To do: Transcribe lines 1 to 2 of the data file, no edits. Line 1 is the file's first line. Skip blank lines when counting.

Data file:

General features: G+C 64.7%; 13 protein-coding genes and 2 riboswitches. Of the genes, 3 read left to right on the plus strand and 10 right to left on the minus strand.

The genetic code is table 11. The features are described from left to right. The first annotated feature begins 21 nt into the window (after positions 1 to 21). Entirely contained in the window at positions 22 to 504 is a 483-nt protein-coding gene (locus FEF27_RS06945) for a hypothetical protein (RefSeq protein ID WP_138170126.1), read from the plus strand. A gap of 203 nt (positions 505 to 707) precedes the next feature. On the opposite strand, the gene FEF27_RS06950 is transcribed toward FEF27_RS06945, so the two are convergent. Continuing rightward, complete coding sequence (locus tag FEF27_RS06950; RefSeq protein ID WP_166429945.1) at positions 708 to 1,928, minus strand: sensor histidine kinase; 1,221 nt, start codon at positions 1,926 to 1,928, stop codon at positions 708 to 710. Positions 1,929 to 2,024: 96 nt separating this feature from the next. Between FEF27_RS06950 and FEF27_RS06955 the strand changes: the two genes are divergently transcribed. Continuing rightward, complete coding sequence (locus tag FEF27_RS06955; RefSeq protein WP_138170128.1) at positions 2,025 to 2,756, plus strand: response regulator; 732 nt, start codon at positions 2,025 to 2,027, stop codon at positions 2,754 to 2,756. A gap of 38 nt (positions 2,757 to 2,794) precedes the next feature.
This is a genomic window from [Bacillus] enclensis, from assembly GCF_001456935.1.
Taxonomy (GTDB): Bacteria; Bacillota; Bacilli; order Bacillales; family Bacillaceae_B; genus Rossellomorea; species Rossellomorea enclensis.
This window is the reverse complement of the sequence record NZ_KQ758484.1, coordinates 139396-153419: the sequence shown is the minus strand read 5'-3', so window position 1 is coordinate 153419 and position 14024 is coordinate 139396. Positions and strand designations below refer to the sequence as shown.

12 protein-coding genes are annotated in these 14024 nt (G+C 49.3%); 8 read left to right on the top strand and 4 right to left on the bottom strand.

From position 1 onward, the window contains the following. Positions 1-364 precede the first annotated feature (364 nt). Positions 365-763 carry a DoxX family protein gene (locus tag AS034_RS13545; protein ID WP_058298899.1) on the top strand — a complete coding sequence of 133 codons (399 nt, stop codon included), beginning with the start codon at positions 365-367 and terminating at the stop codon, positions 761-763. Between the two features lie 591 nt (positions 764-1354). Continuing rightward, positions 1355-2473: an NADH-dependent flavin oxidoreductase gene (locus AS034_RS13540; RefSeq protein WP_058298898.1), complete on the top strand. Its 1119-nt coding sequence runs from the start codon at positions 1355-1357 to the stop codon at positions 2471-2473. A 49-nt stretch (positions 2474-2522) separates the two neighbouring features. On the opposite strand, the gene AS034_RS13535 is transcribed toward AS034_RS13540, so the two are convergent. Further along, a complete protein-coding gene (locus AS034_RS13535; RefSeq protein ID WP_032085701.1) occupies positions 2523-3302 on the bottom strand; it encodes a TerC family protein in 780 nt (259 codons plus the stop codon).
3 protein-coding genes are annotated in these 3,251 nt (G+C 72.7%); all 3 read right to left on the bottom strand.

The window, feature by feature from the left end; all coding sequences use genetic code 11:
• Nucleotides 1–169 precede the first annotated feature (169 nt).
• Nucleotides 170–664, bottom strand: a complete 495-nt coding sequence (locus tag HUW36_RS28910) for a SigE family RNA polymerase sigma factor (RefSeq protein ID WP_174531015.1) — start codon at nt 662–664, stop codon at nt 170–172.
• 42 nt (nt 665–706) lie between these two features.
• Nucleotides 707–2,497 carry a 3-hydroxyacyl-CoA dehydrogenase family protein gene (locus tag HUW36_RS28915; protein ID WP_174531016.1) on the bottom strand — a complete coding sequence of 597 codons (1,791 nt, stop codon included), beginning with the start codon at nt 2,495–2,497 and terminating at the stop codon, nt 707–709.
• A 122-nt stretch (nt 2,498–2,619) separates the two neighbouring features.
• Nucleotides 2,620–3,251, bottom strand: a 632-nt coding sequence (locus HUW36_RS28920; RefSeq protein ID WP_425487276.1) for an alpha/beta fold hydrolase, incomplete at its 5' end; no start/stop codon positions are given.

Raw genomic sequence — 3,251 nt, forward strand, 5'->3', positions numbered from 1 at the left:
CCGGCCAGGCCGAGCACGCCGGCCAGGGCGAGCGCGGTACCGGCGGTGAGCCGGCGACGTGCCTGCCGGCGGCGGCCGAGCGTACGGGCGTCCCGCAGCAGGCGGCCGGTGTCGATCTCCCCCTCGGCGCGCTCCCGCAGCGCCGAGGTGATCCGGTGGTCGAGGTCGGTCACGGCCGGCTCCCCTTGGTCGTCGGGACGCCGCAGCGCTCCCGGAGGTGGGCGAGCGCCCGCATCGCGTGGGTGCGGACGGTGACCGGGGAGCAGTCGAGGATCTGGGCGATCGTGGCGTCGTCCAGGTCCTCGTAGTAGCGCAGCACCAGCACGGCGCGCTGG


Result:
General features: G+C 64.7%; 13 protein-coding genes and 2 riboswitches. Of the genes, 3 read left to right on the plus strand and 10 right to left on the minus strand.

The genetic code is table 11. The features are described from left to right. The first annotated feature begins 21 nt into the window (after positions 1 to 21). Entirely contained in the window at positions 22 to 504 is a 483-nt protein-coding gene (locus FEF27_RS06945) for a hypothetical protein (RefSeq protein ID WP_138170126.1), read from the plus strand. A gap of 203 nt (positions 505 to 707) precedes the next feature. On the opposite strand, the gene FEF27_RS06950 is transcribed toward FEF27_RS06945, so the two are convergent. Continuing rightward, complete coding sequence (locus tag FEF27_RS06950; RefSeq protein ID WP_166429945.1) at positions 708 to 1,928, minus strand: sensor histidine kinase; 1,221 nt, start codon at positions 1,926 to 1,928, stop codon at positions 708 to 710. Positions 1,929 to 2,024: 96 nt separating this feature from the next. Between FEF27_RS06950 and FEF27_RS06955 the strand changes: the two genes are divergently transcribed. Continuing rightward, complete coding sequence (locus tag FEF27_RS06955; RefSeq protein WP_138170128.1) at positions 2,025 to 2,756, plus strand: response regulator; 732 nt, start codon at positions 2,025 to 2,027, stop codon at positions 2,754 to 2,756. A gap of 38 nt (positions 2,757 to 2,794) precedes the next feature.